Journal of Sports Science and Medicine
Journal of Sports Science and Medicine
ISSN: 1303 - 2968   
Ios-APP Journal of Sports Science and Medicine
Androit-APP Journal of Sports Science and Medicine
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©Journal of Sports Science and Medicine (2009) 08, 663 - 671

Research article
Muscle Strength and Qualitative Jump-Landing Differences in Male and Female Military Cadets: The Jump-ACL Study
Anthony I. Beutler1, , Sarah J. de la Motte1, Stephen W. Marshall2, Darin A. Padua2, Barry P. Boden3
Author Information
1 Uniformed Services University of the Health Sciences, Bethesda, MD
2 The University of North Carolina at Chapel Hill, Chapel Hill, NC
3 The Orthopaedic Center, Rockville, MD, USA

Anthony I. Beutler
✉ Uniformed Services University of the Health Sciences, Bethesda, MD, USA
Email: abeutler@usuhs.mil
Publish Date
Received: 28-05-2009
Accepted: 20-10-2009
Published (online): 01-12-2009
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ABSTRACT

Recent studies have focused on gender differences in movement patterns as risk factors for ACL injury. Understanding intrinsic and extrinsic factors which contribute to movement patterns is critical to ACL injury prevention efforts. Isometric lower- extremity muscular strength, anthropometrics, and jump-landing technique were analyzed for 2,753 cadets (1,046 female, 1,707 male) from the U.S. Air Force, Military and Naval Academies. Jump- landings were evaluated using the Landing Error Scoring System (LESS), a valid qualitative movement screening tool. We hypothesized that distinct anthropometric factors (Q-angle, navicular drop, bodyweight) and muscle strength would predict poor jump-landing technique in males versus females, and that female cadets would have higher scores (more errors) on a qualitative movement screen (LESS) than males. Mean LESS scores were significantly higher in female (5.34 ± 1.51) versus male (4.65 ± 1.69) cadets (p < 0.001). Qualitative movement scores were analyzed using factor analyses, yielding five factors, or “patterns”, contributing to poor landing technique. Females were significantly more likely to have poor technique due to landing with less hip and knee flexion at initial contact (p < 0.001), more knee valgus with wider landing stance (p < 0. 001), and less flexion displacement over the entire landing (p < 0.001). Males were more likely to have poor technique due to landing toe-out (p < 0.001), with heels first, and with an asymmetric foot landing (p < 0.001). Many of the identified factor patterns have been previously proposed to contribute to ACL injury risk. However, univariate and multivariate analyses of muscular strength and anthropometric factors did not strongly predict LESS scores for either gender, suggesting that changing an athlete’s alignment, BMI, or muscle strength may not directly improve his or her movement patterns.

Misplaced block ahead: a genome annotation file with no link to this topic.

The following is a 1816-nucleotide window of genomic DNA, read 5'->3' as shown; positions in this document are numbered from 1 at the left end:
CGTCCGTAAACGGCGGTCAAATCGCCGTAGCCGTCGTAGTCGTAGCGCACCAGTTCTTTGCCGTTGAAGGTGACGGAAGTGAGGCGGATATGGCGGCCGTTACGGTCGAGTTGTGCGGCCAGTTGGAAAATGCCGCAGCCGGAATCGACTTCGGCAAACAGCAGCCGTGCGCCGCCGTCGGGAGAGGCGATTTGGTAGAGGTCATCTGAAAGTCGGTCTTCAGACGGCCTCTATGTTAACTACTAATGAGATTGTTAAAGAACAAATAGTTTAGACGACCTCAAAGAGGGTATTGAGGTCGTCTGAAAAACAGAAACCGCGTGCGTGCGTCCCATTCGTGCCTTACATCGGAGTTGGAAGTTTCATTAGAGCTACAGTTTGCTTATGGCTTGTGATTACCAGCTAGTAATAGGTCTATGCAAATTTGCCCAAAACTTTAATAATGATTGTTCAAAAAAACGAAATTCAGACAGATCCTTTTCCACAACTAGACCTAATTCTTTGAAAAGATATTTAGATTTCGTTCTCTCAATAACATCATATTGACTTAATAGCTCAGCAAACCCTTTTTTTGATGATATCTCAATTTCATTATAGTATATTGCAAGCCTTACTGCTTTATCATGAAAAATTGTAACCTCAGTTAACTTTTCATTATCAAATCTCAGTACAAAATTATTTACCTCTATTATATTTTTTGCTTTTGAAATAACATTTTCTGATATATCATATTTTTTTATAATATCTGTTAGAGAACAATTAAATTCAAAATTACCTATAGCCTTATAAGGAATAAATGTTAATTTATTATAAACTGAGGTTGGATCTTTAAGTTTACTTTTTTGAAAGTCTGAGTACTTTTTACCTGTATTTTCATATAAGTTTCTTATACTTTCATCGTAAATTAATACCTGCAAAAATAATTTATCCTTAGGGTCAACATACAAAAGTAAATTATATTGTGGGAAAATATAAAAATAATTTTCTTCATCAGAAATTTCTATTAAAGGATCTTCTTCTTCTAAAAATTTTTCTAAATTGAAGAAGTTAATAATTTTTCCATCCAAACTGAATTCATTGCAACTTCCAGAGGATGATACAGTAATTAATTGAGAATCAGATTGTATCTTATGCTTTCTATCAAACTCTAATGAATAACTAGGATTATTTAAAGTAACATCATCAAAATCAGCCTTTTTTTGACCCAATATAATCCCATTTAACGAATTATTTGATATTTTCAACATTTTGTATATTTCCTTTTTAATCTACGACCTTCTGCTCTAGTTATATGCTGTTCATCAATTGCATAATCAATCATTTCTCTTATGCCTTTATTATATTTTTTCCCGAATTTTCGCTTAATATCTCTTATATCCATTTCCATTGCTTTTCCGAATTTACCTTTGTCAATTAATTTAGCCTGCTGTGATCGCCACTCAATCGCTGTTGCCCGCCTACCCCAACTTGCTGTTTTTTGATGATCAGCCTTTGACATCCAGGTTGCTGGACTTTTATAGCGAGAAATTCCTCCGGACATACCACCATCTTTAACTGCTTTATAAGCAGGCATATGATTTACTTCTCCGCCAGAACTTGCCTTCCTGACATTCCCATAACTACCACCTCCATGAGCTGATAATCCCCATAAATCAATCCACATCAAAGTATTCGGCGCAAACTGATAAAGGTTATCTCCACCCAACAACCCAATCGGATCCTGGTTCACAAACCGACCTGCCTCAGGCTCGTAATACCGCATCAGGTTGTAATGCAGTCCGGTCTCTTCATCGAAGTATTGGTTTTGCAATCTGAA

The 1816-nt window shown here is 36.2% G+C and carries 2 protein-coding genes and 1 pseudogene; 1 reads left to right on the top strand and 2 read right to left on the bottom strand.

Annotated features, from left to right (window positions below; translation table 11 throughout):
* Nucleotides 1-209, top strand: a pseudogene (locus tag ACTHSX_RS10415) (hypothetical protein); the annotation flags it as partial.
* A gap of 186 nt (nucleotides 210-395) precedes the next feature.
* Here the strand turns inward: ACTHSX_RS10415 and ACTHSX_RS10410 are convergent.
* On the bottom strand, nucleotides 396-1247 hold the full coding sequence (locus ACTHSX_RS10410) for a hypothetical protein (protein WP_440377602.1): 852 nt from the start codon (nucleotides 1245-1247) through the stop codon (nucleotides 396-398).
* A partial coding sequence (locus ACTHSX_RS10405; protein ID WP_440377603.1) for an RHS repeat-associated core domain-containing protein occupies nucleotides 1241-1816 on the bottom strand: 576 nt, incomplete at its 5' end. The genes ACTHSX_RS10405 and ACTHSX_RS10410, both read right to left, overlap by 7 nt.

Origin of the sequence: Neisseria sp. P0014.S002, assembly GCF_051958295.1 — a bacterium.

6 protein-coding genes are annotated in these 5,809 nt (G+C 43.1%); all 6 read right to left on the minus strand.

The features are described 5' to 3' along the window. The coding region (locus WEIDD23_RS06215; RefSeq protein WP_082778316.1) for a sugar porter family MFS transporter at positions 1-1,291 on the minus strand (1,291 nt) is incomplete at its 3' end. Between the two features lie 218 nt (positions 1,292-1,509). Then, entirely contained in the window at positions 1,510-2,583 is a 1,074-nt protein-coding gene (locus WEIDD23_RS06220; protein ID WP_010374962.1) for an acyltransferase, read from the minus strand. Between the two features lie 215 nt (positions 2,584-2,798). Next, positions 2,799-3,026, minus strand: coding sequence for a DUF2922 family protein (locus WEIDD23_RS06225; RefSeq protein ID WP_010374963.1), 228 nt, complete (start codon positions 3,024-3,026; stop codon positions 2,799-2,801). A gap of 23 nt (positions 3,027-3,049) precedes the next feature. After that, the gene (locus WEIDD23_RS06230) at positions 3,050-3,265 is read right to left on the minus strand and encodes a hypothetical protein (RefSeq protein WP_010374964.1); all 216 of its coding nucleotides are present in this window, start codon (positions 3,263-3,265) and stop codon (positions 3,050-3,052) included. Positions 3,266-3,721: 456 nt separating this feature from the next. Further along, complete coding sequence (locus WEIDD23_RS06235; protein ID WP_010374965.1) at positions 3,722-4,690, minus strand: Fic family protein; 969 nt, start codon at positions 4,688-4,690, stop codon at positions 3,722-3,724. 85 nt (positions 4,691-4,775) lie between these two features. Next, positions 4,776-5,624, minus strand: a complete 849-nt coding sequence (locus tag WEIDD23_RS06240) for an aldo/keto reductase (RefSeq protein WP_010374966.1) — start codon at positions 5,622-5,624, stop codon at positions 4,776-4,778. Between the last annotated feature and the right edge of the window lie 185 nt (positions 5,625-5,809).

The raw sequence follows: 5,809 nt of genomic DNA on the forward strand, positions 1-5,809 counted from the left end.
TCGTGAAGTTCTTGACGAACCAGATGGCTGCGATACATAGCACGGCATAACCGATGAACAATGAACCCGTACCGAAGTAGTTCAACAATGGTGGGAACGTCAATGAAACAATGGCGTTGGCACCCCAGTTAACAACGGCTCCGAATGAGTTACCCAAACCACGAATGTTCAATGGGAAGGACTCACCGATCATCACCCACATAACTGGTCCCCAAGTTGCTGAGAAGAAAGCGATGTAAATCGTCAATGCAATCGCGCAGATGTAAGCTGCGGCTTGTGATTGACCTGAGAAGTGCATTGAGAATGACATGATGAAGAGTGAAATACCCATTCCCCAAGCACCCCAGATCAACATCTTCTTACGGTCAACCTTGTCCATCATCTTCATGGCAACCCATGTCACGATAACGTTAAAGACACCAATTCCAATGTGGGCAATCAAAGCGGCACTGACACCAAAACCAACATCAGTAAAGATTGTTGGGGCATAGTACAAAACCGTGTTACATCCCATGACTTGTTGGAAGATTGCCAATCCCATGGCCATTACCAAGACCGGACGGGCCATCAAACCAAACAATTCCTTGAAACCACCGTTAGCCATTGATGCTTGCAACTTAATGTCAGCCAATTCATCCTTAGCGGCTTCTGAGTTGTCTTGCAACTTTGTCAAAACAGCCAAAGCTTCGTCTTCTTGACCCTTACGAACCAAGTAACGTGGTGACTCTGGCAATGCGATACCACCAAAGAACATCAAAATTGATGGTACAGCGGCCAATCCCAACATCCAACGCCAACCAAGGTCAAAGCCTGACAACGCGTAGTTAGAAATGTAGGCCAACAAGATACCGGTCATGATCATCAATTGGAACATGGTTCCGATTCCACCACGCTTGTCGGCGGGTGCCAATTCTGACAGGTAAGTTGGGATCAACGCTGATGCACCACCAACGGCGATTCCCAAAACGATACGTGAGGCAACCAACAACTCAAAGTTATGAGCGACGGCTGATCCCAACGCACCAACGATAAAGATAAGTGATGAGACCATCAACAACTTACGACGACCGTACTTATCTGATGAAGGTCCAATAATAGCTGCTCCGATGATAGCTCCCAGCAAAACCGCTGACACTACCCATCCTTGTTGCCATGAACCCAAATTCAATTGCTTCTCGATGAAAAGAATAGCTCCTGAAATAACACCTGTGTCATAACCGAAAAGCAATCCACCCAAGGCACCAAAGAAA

Key words: Jump-landing, ACL injury risk, motor patterns, qualitative movement screen


           Key Points
  • Important differences in male and female landing technique can be captured using a qualitative movement screen: the Landing Error Scoring System (LESS).
  • Female cadets were more likely to land with shallow sagittal flexion, wide stance width, and more pronounced knee flexion.
  • Male cadets were more likely to exhibit a heel-strike or asymmetric foot-strike and to land with toe out.
  • Lower extremity muscle strength, Q-angle, and navicular drop do not significantly predict landing movement pattern in male or female cadets.
 
 
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